You can get your kitchen cabinet design for free at places like Lowes or Home Depo. I had it done by a young guy who majored in Architecture at Lowes. He was a salesman there at practically minimum wage.

Most of the colleges put a lot of hype into their advertising promising good jobs but dont have to deliver.

As for teaching English part-time and making tons of money I say BS to that. Colleges around here dont pay much for part-time ajunct faculty.
 ladyc4
Joined: 2/14/2006
Msg: 55
Student at 50+
Posted: 10/2/2012 12:28:22 PM
LK-
The OP is over 50...and I took from her postings that she had been a kitchen/bath designer as her primary occupation for quite awhile- not something she picked up in an afternoon DIY seminar at a home-improvement store.
She didn't SAY she designed CABINETS, she said she designed kitchens and baths. NOW-other than the outhouse at Grand-dads hunting camp, most kitchens and bathrooms I've ever seen,lived with, or participated in repairing or remodeling-tend to have sinks, dishwashers, bathtubs, showers, toilets, washbasins...all of which require plumbing.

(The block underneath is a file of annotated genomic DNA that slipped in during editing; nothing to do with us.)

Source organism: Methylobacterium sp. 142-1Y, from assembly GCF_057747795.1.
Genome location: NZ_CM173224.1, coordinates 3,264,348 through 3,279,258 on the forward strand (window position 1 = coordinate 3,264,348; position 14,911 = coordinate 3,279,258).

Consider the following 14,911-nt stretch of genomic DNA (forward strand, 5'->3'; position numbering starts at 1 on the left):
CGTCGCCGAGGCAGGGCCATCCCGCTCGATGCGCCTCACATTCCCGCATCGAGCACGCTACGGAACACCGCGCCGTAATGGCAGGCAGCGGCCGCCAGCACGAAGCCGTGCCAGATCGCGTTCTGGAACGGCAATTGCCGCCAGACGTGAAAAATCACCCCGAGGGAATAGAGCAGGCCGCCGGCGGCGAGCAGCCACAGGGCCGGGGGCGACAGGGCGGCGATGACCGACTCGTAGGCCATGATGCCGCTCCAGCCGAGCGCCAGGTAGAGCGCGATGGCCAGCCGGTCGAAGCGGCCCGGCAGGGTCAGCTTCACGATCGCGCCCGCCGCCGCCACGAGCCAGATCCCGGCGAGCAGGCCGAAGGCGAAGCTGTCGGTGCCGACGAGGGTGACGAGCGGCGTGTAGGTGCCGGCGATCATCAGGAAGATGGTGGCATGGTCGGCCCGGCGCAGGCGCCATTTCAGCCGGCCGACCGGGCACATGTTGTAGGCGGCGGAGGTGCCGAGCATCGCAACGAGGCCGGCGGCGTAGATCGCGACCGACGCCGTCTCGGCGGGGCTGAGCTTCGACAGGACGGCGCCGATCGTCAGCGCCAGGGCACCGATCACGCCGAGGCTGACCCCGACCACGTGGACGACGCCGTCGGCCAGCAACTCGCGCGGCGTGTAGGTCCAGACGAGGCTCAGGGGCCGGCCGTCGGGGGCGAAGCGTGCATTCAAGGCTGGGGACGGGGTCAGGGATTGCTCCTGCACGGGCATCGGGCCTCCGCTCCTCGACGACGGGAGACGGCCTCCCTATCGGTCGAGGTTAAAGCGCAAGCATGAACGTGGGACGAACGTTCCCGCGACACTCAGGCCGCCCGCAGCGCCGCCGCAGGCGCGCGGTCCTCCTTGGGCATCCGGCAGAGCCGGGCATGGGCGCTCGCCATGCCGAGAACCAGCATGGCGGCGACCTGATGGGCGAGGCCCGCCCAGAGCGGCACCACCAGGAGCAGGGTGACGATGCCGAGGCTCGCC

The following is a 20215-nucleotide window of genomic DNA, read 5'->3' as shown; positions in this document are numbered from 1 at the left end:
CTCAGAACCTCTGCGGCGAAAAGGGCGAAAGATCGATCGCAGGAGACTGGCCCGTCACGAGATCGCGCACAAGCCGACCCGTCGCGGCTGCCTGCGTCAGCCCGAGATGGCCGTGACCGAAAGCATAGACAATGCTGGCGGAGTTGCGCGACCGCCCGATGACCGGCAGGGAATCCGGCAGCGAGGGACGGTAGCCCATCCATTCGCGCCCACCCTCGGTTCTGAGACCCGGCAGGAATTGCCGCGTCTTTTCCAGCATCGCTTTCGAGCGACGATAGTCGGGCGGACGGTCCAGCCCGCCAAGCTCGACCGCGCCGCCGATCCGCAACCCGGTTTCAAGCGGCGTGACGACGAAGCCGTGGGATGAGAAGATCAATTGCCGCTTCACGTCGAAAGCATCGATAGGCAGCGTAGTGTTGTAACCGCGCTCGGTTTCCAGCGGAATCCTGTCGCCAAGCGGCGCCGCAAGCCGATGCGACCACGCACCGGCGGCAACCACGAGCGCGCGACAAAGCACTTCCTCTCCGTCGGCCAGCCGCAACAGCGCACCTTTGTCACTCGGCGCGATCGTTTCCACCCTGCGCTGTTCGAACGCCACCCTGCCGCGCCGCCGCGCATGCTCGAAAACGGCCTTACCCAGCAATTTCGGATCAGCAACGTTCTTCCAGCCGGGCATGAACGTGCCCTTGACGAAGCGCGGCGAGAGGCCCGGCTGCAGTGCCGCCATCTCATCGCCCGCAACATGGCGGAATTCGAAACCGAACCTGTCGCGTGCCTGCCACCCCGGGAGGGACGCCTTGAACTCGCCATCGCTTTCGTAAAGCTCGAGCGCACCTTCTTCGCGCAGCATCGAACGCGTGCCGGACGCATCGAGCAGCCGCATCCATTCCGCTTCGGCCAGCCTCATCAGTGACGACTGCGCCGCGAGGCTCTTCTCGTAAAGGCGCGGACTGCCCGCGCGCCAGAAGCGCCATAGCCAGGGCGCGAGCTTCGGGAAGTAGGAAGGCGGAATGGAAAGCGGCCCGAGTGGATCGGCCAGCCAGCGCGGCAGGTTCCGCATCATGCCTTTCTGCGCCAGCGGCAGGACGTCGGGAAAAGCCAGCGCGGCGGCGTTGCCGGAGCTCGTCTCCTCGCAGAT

As for teaching English part-time and making tons of money I say BS to that. Colleges around here dont pay much for part-time ajunct faculty.

I'm going to take the higher road here and instead of accusing you of calling another forum participant a liar, I'm going to suggest that different localities often have differing economic conditions ,and that perhaps you simply haven't been witness to that.
What that poster actually SAID;

I make more money than the median income in my city for people who work full-time.

Where does that sentence say or even ALLUDE to "tons of money"?
Maybe the adjunct faculty of colleges in your area don't get paid much because they aren't very effective at teaching things like reading comprehension.
Cindy O
 LustyKiss
Joined: 9/1/2012
Msg: 56
Student at 50+
Posted: 10/2/2012 1:26:27 PM